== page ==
My fellow tourists and I found out that The Green was not only a public square–a place for people to gather for community events–was also used for military drills. There are accounts of soldiers practicing drill here as well as times when people gathered here to say goodbye to the troops as they marched off to war. We walked around to a few of the surrounding buildings, but none caught my attention quite like the site of the Golden Fleece Tavern.
As you may know, Taverns were not just for drinking, they were the places where people would go for a hot meal, a spot on a bed, lectures, and meetings, among other things. One such meeting we know of happened there in 1787: The ratification of the U.S. Constitution. Yes, THIS is the place where the decisions were made and the papers were signed making Delaware the very first state of the United States of America on December 7, 1787. And how do we know it happened at this tavern and not somewhere else? Because we have the bill from the meeting: room rental fee, food, etc. are all included for this day and a day or two surrounding the date. This is a lesson to all: keep your receipts!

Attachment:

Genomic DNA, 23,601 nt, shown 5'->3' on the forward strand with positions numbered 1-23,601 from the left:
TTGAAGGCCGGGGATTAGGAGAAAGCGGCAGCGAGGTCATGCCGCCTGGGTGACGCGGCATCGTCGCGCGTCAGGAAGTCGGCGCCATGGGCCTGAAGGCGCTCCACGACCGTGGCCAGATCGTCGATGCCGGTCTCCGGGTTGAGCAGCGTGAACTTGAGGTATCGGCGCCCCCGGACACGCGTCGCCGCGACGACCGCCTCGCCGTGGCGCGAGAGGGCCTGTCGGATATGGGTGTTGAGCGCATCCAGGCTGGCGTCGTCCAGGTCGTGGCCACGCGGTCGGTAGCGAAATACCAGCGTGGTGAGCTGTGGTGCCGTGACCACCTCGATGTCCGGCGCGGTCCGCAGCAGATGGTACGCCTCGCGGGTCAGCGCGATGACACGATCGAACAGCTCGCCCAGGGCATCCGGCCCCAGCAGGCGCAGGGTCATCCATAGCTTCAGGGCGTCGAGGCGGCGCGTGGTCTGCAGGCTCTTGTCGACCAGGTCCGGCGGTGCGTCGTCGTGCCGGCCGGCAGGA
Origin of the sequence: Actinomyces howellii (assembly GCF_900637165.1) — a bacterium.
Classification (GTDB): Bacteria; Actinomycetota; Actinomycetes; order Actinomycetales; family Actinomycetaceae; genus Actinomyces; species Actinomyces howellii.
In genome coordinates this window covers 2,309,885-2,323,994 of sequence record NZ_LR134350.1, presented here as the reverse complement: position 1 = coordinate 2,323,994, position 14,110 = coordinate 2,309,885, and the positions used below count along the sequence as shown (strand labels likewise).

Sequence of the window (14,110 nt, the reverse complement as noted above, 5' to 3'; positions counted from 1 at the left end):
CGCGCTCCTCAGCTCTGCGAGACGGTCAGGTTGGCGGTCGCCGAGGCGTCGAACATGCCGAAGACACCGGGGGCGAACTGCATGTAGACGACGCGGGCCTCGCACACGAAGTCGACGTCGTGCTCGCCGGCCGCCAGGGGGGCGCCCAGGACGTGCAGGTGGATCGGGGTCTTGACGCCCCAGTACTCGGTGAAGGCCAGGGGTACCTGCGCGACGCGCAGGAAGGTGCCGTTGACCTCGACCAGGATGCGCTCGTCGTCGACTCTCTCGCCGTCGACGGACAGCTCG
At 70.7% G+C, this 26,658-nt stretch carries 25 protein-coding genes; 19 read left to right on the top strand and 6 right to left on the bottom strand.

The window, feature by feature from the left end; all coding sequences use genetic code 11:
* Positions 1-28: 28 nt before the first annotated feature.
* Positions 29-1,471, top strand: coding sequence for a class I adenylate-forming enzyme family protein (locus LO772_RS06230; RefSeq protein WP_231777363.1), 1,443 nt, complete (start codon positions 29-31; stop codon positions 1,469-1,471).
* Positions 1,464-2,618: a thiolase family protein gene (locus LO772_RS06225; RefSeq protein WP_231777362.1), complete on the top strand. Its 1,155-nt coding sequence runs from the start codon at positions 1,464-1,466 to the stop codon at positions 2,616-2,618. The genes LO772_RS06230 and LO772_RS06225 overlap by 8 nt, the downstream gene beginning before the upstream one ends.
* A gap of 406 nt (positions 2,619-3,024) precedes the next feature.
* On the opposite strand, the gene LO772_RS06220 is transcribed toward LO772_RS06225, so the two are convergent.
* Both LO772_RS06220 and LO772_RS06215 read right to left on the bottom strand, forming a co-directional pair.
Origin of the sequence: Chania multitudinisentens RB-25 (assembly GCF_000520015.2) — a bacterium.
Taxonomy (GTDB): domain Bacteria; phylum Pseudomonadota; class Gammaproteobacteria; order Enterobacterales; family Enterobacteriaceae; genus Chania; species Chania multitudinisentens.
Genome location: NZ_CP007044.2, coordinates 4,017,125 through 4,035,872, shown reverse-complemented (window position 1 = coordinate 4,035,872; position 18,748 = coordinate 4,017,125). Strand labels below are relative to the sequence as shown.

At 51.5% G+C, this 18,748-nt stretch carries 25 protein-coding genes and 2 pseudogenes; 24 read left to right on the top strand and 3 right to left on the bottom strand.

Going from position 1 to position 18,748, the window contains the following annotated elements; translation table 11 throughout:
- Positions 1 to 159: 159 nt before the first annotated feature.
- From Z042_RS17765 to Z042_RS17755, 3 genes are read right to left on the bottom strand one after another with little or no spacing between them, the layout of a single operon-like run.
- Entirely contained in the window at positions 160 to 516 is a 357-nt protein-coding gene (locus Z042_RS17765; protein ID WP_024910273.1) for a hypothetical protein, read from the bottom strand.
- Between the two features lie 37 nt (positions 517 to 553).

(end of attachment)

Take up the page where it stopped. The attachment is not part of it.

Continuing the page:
Also of interest is the fact that Dover’s first fire company was the Robbins Hose Company, which was totally volunteer–and today Dover is the only capitol city in the nation with an all-volunteer fire department. Better be nice to your neighbors!